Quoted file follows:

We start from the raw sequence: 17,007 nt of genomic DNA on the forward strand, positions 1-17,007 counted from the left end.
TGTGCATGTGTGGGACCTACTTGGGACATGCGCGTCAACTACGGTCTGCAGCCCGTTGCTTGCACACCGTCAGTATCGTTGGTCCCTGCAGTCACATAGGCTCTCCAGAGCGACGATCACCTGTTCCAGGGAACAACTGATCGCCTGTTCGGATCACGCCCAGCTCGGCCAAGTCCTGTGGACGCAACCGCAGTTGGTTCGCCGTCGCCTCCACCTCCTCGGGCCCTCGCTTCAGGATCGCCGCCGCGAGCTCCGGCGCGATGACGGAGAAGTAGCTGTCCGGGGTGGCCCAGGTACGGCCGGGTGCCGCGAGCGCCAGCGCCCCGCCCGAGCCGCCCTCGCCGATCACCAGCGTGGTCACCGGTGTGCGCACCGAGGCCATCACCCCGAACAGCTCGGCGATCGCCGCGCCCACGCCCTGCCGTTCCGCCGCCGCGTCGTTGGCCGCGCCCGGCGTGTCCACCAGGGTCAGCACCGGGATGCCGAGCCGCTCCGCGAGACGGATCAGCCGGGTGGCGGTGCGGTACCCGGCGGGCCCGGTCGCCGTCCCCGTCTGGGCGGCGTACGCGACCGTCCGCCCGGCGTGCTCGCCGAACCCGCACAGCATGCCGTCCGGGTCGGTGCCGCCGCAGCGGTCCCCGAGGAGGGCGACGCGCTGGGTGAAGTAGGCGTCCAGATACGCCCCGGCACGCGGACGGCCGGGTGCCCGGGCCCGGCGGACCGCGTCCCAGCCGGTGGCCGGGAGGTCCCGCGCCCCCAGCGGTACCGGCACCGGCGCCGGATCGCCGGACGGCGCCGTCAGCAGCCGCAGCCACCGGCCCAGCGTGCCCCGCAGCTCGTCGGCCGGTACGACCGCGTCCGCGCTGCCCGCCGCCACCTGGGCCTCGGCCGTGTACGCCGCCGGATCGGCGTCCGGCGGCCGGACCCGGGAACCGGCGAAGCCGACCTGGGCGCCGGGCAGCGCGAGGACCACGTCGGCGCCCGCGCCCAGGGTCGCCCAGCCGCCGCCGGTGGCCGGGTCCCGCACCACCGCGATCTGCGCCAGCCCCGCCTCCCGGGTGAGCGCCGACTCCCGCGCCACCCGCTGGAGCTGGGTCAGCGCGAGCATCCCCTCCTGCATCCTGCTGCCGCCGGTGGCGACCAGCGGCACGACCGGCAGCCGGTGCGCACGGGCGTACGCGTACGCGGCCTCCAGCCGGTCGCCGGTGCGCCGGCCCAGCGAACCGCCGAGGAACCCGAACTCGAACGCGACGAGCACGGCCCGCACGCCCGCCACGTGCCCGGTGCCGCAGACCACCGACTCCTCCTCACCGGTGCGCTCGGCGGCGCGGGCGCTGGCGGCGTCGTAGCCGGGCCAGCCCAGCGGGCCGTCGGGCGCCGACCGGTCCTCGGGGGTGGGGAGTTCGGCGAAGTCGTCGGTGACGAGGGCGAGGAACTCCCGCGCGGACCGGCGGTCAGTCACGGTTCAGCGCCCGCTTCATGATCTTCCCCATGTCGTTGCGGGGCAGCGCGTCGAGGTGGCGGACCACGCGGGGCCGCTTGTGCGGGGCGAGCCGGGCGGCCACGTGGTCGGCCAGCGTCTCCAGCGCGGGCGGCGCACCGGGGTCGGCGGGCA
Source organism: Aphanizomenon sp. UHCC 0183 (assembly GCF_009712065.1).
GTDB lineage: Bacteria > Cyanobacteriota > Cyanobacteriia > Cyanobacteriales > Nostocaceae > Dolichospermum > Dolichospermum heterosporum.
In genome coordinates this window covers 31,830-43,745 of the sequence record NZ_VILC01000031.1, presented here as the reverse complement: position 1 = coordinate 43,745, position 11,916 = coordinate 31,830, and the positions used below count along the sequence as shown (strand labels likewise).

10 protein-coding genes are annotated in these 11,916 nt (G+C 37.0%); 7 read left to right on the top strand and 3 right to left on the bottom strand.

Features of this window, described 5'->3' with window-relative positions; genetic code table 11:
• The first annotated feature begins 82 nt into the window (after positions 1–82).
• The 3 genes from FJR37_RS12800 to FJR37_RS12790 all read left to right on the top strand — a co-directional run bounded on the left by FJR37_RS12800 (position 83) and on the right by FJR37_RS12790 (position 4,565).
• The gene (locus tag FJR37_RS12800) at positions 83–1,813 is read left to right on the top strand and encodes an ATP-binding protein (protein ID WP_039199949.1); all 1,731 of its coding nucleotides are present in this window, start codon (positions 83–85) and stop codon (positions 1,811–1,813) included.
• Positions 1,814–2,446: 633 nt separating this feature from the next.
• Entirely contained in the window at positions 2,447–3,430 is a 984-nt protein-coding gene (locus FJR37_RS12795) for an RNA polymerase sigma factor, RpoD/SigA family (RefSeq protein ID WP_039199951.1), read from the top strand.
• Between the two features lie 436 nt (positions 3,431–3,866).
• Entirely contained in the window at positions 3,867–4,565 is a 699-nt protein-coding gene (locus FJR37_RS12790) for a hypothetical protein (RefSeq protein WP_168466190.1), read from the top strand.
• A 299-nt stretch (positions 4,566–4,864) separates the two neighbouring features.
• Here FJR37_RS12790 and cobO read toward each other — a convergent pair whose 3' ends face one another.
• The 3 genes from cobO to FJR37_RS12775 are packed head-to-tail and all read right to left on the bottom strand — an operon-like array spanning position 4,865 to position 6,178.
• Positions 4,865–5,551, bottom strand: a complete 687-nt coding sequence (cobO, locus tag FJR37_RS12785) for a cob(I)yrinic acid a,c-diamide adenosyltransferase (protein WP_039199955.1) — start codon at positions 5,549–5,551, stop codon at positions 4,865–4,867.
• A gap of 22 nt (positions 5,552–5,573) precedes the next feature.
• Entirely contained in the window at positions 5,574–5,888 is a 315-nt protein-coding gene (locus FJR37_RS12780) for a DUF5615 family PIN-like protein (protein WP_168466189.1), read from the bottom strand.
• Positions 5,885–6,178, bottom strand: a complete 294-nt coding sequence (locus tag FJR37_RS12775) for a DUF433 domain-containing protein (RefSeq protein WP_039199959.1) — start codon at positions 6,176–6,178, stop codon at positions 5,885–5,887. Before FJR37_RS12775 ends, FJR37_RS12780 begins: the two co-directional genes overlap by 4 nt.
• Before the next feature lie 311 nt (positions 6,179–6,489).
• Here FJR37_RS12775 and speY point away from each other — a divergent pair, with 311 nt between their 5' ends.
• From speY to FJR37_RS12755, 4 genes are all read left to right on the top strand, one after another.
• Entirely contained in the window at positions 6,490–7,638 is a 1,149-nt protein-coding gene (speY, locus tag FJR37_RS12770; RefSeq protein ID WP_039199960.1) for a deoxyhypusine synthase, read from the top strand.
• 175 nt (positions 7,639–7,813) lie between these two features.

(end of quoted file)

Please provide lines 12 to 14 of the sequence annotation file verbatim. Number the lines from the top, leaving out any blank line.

• Entirely contained in the window at positions 2,447–3,430 is a 984-nt protein-coding gene (locus FJR37_RS12795) for an RNA polymerase sigma factor, RpoD/SigA family (RefSeq protein ID WP_039199951.1), read from the top strand.
• Between the two features lie 436 nt (positions 3,431–3,866).
• Entirely contained in the window at positions 3,867–4,565 is a 699-nt protein-coding gene (locus FJR37_RS12790) for a hypothetical protein (RefSeq protein WP_168466190.1), read from the top strand.